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Thursday, January 24th, 2013

Local couple may keep only 9 dogs

By Margie Wuebker
CELINA - A Fort Recovery couple, who once harbored 140 dogs at their rural home, were found guilty of cruelty to a companion animal charges Wednesday morning in Celina Municipal Court.
Robert L. Briner, 66, and Judith E. Briner, 77, both of 972 state Route 49, said little during the proceeding but nodded from time to time as they held hands.
Their no contest pleas came after months of deliberation with both sides finally agreeing on a list of sanctions. Each defendant must pay $400 fines plus court costs plus complete 20 hours of community service.
Judge James Scheer commended the Briners for reducing the number of dogs in their care to 38 since September. However, the couple must have only nine dogs in their possession at the next deadline in 120 days.
Those dogs must be vaccinated and spayed/neutered if needed. Law enforcement officials or the dog warden will conduct periodic inspections of the Briners' premises for five years.
Scheer warned any violation of the dog limits would result in confiscation as well as possible contempt of court charges.
"The goal is not to put anybody in jail," the judge said looking at the Briners seated between defense attorneys Paul Howell and Matthew Lammers. "I know you love your dogs ... people love kids but they can't provide for 300."
The first-degree misdemeanor charges, which carried up to six months in jail and $1,000 fines, involved confining a large number of dogs in a manner which caused some of them to become ill due to a lack of proper facilities or care.
Howell said cruelty was never the intent of his clients, who have a kennel license. The amount of animals on the property continued to increase because dogs were not spayed or neutered. Some people also dropped off unwanted dogs at the couple's home.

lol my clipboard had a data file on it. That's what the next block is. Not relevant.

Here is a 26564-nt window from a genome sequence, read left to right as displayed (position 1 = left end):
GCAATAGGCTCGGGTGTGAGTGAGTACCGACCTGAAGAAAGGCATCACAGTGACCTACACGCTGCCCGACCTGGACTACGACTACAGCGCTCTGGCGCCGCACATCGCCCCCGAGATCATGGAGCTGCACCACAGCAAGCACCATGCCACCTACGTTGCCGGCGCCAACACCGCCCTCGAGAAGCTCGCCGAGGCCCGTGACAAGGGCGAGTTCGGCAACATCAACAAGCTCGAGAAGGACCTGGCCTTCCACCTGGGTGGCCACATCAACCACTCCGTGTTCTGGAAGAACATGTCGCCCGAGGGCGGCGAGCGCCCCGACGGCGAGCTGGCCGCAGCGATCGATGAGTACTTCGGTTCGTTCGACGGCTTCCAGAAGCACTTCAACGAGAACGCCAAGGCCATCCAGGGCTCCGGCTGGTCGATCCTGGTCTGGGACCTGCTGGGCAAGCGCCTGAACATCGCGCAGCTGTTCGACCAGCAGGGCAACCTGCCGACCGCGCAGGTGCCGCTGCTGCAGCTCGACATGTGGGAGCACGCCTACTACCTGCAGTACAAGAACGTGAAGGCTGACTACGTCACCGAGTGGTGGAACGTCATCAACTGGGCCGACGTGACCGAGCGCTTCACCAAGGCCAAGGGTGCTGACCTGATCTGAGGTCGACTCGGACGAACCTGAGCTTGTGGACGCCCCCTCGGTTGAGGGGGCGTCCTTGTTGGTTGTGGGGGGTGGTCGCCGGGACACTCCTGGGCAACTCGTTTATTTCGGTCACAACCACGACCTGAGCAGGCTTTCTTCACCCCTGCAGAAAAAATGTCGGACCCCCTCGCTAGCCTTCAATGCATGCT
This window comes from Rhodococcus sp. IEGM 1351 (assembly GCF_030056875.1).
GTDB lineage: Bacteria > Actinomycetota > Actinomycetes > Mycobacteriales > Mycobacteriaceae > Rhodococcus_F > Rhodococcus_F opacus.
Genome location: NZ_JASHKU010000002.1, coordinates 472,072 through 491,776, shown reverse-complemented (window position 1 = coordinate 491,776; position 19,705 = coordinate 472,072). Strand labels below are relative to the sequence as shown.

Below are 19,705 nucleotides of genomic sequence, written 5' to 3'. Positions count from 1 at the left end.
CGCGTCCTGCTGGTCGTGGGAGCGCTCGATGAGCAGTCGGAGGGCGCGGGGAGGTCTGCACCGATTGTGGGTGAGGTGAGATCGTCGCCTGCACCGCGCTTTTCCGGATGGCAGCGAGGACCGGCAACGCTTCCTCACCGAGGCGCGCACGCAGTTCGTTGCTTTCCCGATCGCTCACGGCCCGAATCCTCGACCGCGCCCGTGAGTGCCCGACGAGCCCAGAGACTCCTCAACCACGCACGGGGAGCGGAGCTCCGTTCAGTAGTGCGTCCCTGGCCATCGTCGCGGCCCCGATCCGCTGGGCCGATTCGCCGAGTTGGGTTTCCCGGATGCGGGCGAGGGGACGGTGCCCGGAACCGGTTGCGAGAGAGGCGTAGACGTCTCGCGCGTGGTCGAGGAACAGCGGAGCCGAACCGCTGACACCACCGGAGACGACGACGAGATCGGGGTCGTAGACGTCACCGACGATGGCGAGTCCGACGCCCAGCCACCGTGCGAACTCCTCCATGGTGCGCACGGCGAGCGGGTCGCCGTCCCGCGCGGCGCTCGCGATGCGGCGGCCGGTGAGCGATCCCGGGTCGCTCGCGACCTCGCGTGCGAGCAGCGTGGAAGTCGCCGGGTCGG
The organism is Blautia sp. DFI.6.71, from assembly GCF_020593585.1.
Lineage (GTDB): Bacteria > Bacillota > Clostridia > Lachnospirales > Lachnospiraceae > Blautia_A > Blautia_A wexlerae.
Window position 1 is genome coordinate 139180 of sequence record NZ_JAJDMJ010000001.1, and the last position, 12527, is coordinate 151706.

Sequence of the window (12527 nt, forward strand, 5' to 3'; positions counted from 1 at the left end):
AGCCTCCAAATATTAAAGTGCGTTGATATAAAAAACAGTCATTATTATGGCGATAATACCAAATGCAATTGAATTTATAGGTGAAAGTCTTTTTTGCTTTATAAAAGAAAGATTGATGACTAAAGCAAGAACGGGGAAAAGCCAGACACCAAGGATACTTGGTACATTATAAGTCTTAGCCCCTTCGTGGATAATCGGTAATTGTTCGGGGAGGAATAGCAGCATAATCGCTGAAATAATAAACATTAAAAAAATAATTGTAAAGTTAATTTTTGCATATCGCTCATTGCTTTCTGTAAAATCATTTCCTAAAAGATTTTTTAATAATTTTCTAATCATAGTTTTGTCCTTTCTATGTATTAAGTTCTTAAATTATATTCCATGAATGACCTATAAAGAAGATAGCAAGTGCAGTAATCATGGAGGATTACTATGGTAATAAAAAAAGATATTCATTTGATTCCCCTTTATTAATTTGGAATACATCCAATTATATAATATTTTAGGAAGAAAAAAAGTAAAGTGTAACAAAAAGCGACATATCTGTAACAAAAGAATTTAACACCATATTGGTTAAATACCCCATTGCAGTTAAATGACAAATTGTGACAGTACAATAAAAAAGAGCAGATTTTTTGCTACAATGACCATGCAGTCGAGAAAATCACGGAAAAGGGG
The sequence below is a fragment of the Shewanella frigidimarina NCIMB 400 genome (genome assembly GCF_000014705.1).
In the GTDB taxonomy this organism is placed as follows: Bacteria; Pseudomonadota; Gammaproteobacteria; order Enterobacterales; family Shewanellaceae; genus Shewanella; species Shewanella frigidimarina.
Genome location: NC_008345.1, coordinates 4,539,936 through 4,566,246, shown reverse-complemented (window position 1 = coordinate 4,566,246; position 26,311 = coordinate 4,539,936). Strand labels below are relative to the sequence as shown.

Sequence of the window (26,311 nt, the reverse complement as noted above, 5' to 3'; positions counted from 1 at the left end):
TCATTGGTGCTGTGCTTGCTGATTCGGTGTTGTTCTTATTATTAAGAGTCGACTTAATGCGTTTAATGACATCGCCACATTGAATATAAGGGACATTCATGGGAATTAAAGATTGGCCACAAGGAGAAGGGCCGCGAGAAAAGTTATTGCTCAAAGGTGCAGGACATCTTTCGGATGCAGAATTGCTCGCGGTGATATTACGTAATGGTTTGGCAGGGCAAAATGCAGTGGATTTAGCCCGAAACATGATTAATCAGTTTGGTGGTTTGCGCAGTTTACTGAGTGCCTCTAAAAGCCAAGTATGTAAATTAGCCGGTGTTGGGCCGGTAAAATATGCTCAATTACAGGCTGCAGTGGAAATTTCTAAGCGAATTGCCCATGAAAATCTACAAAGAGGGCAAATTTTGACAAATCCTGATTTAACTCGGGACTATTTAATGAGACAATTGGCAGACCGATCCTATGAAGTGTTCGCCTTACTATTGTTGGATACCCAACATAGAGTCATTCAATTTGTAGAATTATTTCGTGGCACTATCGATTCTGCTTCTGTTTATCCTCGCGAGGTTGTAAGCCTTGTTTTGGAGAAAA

"The numbers grew too much to control," he said. "The Briners tried their best to care for the animals, but they were run into the ground physically as well as emotionally and financially."
Two men, who refused to give their names, presented a letter bearing the signatures of 57 neighbors. The letter, which asked that limits be put into place, conveyed concerns about dogs running in packs and the safety of adults and children.
"In the near future you, your kids and grandkids will be able to walk safely," Scheer told the delegation. "We are heading in the right direction."
Judith Briner later told The Daily Standard she and her husband will abide by the court-ordered sanctions.
"We love our animals (mostly Labrador Retriever mixes), and it will be difficult deciding who stays and who goes," she said. "We tried our best, but we became overwhelmed."
Some of the dogs were taken by area residents while others went to an organization known as Guardian Angel Animal Rescue. Judith Briner said they received no money for the dogs but take great satisfaction in knowing the animals will be vaccinated and spayed or neutered before going to good homes.
She also refuted statements from neighbors, pointing out that her dogs were in the house, in campers or in outbuildings equipped with pens.
"They did not run in packs," she said.
The Mercer County Sheriff's Office launched an investigation Aug. 21 after receiving a complaint from an Indiana woman who expressed concern for the dogs' welfare. The Briners reportedly had asked for her help and that of her agency in finding new homes for the animals.
Deputies searched the Briner home Sept. 12 with the assistance of Mercer County Dog Warden Tom Powell, the Randolph County chapter of the Society for the Prevention of Cruelty to Animals and representatives of the Fort Recovery Veterinary Clinic.
Nineteen dogs, including seven puppies believed to be 6 weeks old and their mother, were removed for medical treatment. At least eight dogs had to be euthanized, according to sheriff's office reports.
"I can still see them carrying off the puppies and it nearly killed me," Judith Briner said. "Those poor little babies ... we were treating them but the generic medications didn't seem to be working."
Additional online story on this date
FORT RECOVERY - Teacher Diane McClung turns off the lights as a few students lug a table toward the door, flip it over and prop it up. Other students add chairs and desks to help fortify the barricade. [More]
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